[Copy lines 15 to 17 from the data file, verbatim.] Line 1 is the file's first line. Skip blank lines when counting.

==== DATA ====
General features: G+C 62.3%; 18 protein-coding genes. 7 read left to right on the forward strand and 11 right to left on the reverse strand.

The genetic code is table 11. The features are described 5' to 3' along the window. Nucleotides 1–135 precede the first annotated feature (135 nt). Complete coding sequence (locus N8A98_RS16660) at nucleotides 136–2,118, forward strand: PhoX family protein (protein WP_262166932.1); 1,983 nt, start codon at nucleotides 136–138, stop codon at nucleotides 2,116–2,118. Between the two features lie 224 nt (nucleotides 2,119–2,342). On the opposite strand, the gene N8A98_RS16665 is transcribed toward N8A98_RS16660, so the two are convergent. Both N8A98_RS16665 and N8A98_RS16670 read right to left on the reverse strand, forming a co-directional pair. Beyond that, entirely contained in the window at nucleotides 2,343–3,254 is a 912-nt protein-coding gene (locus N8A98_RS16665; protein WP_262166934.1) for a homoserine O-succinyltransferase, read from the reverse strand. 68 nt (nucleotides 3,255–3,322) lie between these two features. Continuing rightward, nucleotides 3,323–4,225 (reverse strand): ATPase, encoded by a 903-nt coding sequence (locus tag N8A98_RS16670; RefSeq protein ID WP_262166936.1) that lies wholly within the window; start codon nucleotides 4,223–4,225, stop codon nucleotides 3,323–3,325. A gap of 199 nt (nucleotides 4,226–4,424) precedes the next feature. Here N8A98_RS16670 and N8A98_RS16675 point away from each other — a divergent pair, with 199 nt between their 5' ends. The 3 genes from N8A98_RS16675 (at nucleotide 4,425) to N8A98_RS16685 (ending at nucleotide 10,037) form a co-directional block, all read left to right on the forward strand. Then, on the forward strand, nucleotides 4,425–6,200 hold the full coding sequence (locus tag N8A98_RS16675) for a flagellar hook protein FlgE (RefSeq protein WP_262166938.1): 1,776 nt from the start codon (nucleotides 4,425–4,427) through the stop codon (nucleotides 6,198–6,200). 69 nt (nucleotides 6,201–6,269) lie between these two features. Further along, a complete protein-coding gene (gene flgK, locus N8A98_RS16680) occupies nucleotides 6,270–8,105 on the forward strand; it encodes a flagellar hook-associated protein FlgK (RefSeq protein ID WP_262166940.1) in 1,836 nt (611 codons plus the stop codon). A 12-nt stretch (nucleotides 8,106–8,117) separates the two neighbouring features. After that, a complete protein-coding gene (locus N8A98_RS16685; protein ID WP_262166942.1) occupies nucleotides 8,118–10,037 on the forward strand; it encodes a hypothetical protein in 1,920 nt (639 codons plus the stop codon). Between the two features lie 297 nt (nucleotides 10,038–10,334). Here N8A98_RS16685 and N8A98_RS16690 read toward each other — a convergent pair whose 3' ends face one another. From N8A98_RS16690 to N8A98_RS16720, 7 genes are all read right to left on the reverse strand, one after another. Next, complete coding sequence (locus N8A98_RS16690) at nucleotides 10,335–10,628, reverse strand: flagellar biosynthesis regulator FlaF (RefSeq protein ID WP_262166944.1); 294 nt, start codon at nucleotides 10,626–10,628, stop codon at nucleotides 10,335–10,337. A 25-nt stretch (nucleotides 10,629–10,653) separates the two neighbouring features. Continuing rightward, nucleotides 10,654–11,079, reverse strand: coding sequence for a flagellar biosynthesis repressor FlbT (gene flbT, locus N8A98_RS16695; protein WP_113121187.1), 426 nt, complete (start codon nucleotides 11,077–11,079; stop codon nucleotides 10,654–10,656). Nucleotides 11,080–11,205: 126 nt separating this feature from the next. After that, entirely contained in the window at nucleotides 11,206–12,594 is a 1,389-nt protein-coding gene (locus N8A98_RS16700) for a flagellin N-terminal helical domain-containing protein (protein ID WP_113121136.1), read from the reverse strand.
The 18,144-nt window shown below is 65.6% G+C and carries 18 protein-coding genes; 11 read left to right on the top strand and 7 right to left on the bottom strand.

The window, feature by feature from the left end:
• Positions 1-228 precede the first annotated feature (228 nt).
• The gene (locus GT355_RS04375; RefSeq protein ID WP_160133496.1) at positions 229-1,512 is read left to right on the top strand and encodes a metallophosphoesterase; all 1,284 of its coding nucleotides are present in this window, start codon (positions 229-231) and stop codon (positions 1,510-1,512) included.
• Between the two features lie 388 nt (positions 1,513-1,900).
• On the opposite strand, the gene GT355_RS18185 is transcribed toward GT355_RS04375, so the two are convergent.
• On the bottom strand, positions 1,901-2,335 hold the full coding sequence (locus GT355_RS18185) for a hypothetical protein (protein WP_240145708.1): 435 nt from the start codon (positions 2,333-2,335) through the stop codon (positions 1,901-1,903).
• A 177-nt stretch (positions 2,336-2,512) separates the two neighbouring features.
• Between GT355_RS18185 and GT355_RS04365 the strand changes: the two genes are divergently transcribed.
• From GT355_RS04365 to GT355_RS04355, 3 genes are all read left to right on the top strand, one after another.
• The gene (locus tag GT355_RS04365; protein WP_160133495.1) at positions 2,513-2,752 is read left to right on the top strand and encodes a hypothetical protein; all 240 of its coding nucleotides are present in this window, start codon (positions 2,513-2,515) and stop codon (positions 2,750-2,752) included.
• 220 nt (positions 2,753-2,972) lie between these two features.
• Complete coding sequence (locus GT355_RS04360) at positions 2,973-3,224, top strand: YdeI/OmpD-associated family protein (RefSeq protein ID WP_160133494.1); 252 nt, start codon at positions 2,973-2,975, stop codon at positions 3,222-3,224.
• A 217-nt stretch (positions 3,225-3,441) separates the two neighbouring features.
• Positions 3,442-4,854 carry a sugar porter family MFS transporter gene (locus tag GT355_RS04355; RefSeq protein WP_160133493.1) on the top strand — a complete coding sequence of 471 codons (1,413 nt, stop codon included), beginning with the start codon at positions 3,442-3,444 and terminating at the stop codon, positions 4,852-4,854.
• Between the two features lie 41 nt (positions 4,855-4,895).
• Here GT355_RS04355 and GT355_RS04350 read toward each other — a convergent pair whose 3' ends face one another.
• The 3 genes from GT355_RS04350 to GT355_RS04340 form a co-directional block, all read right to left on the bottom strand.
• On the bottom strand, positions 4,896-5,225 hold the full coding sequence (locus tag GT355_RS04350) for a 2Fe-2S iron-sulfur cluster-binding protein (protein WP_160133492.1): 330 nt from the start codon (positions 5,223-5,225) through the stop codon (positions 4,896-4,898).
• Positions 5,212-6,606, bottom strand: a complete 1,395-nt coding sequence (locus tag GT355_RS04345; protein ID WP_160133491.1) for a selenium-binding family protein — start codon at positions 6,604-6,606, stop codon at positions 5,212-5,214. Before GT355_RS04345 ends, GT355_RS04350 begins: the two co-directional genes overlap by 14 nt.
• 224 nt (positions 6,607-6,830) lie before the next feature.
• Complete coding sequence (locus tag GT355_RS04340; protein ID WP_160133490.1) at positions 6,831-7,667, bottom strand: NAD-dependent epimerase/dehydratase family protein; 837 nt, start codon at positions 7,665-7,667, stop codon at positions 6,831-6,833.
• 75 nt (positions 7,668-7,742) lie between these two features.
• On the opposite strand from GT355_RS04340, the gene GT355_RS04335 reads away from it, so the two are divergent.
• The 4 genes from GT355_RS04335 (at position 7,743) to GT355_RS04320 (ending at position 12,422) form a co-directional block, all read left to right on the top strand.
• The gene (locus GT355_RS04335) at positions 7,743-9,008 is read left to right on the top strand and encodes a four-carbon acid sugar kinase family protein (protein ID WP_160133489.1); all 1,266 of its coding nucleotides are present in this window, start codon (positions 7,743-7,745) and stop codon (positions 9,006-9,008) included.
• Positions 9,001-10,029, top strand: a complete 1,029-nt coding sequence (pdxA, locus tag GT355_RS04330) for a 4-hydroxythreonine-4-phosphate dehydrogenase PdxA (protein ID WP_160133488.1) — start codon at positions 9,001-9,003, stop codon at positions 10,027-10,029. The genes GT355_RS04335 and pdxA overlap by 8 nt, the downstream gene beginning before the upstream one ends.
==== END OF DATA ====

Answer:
• Complete coding sequence (locus GT355_RS04360) at positions 2,973-3,224, top strand: YdeI/OmpD-associated family protein (RefSeq protein ID WP_160133494.1); 252 nt, start codon at positions 2,973-2,975, stop codon at positions 3,222-3,224.
• A 217-nt stretch (positions 3,225-3,441) separates the two neighbouring features.
• Positions 3,442-4,854 carry a sugar porter family MFS transporter gene (locus tag GT355_RS04355; RefSeq protein WP_160133493.1) on the top strand — a complete coding sequence of 471 codons (1,413 nt, stop codon included), beginning with the start codon at positions 3,442-3,444 and terminating at the stop codon, positions 4,852-4,854.